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RE: [xmca] Notions of suffering, enduring, undergoing

Hi Larry,

I certainly didn't want to suggest that children are (or even should be) care-free, only to note that not ALL of their experiences (or ours) are  best described as suffering. Your post clearly helps to explain why we tend to focus more on distressing experiences, since it is these, more than more positive ones, which call others into sympathetic action so they are more note-worthy. An unusually happy child is not likely to have a teaching assistant allocated to provide special support, nor to be seen by an educational psychologist but this does not mean that we should understand experience as suffering.

There is another can of worms around the relationships between emotions and the development of individualised identity but that may be for another thread!

All the best,


-----Original Message-----
From: xmca-bounces@weber.ucsd.edu [mailto:xmca-bounces@weber.ucsd.edu] On Behalf Of Larry Purss
Sent: 05 November 2011 12:46
To: eXtended Mind, Culture, Activity
Subject: [xmca] Notions of suffering, enduring, undergoing

Hi Rod and Andy

Thank you for the article on Dewey.  I thougt that article should remain the focus of that thread, but the question of the centrality of suffering to experience is also worth exploring.

Rod, you wrote

 I am intrigued by the focus here, as in many of the postings on perezhivanie, on experience as 'suffering'. The etymology of 'suffer' (from 'sub' - under and 'ferre' - to bear) makes it a close cousin of 'undergo'
and it is, I think, interesting that both terms have been used in ways which have moved their meaning towards the dark side.

Rod, you caution us not to impose our care-worn adult sufferings onto the experience of children who are more "care free".

In my work in schools I am called to respond to children who are experiencing what I will call "foul frustration" as an experience of what is not working.  This experience is often expressed as anger that is a passionate response to what is not working.  Infants also seem to express e-motions that may be understood as frustration for what is not working.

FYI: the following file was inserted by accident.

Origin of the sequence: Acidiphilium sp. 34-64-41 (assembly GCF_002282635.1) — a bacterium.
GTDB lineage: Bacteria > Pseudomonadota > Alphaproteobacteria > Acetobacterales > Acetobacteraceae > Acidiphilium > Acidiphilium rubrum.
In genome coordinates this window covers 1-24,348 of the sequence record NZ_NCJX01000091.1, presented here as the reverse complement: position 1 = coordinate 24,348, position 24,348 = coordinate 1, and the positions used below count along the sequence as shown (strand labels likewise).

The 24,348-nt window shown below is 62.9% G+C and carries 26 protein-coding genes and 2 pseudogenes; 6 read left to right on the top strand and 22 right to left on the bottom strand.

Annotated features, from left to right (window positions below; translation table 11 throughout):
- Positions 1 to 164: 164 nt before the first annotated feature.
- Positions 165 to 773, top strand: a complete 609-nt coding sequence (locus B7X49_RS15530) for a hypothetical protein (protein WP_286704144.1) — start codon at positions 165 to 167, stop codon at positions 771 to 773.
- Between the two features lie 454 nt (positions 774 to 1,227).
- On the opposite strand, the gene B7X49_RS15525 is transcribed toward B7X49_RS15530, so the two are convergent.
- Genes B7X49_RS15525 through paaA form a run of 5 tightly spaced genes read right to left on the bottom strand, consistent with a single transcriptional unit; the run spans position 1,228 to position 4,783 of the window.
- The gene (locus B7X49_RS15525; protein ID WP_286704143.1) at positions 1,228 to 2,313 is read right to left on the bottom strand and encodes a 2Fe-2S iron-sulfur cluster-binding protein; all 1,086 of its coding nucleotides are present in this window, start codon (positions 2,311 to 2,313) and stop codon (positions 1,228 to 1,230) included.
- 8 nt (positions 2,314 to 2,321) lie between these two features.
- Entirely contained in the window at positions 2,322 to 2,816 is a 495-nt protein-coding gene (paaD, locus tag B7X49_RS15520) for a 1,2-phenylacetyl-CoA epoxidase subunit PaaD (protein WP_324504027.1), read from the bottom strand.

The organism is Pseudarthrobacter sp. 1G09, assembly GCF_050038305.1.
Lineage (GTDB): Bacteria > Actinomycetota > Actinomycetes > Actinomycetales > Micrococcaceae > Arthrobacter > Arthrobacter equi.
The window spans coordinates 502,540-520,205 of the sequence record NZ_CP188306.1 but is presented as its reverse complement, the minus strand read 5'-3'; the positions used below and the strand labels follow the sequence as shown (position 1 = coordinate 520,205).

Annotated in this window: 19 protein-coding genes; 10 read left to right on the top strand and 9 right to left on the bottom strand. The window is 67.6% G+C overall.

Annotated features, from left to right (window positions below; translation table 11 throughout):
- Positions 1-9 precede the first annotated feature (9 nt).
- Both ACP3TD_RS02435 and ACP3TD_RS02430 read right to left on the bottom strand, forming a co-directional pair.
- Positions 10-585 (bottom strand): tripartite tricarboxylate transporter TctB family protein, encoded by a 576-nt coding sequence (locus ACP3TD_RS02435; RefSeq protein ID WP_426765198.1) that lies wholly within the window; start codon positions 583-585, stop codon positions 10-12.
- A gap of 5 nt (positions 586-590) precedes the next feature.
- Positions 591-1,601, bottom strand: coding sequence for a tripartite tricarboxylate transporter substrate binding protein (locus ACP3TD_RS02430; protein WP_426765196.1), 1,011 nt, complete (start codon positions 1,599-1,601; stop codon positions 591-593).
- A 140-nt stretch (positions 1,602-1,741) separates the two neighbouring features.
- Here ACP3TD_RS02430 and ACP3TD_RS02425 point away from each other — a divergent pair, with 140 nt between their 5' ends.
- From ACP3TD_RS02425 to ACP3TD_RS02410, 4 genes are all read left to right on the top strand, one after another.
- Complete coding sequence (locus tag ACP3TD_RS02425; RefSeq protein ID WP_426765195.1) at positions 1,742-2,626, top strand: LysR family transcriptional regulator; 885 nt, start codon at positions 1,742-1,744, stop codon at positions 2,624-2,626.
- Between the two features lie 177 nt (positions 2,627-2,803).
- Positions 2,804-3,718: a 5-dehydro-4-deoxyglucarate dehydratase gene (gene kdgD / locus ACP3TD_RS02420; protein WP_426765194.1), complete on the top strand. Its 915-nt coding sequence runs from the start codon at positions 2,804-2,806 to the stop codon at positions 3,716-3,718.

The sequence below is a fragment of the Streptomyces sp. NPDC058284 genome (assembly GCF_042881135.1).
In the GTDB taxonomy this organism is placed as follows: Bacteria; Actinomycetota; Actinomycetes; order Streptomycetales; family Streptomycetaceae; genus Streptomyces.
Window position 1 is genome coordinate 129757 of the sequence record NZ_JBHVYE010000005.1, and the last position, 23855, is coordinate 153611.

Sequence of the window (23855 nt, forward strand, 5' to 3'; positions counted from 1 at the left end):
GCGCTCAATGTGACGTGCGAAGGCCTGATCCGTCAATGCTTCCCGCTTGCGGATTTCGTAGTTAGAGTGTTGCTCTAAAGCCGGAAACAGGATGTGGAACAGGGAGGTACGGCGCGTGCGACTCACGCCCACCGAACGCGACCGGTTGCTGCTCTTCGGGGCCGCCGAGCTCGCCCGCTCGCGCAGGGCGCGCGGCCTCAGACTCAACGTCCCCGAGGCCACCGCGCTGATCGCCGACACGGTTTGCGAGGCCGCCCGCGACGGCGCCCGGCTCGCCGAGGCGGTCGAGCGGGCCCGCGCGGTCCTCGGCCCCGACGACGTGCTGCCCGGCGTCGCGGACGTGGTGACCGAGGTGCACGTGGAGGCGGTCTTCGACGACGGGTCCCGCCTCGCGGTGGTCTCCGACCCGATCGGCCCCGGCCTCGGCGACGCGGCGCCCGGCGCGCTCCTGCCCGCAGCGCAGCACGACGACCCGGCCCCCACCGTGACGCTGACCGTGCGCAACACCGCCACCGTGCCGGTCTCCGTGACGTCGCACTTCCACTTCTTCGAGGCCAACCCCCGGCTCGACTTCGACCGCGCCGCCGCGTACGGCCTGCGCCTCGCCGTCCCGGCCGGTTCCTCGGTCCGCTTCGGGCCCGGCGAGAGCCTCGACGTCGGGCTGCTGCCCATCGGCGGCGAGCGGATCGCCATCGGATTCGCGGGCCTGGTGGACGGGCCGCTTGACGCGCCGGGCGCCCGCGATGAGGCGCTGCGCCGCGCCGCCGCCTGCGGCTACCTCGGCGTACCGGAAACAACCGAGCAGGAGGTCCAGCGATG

A developmental psychologist in Vancouver [Gordon Neufeld] sees development as biological and innate. Though his origin narrative I don't agree with, he does have an interesting perspective on how to respond to a childs foul frustration for what is not working.

He believes that a person must come to a place of "rest" before going in a new direction.  What is sometimes needed to move frustration from anger to experiencing saddness are for what is not working are "tears of futility".
He suggests that these tears of futility are expressed within particular types of relational configurations that are safe, secure, and "attached".

When the tears of futility are met and "held" by the other this releases the frustration for what is not working and the child can lean into the other person and come to rest.  Often the child at this point is exhausted.  However, after coming to rest the child is now moved to exploration of the world and is care free and open to new experiences.

This idea of expressing "tears of futility" for what is not working [foul frustration] within intersubjective forms of caring and "holding" gives me a way to respond to expressions of "anger".  Suffering or enduring or undergoing can sometimes be an experienceof stuckness in patterns that are not working.

In summary

The ideal is for children to be care free but frustration is an inevitable aspect of becoming and e*motion.  If not met and "held" by others this frustration can lead to a stuckness that must be endured, and undergone.
It is others who are central in channeling the path of frustration for what is not working.  Now I want to emphasize it is not "merely" intersubjective as the artifactual "worlds"  mediating experience are the conditions which lead to frustration or being care free. Focusing on changing the conditions that lead to the frustration is also a central project but frustration is inevitable and unavoidable. When undergoing foul frustration how one is met within this experience is vital for how the child goes on.

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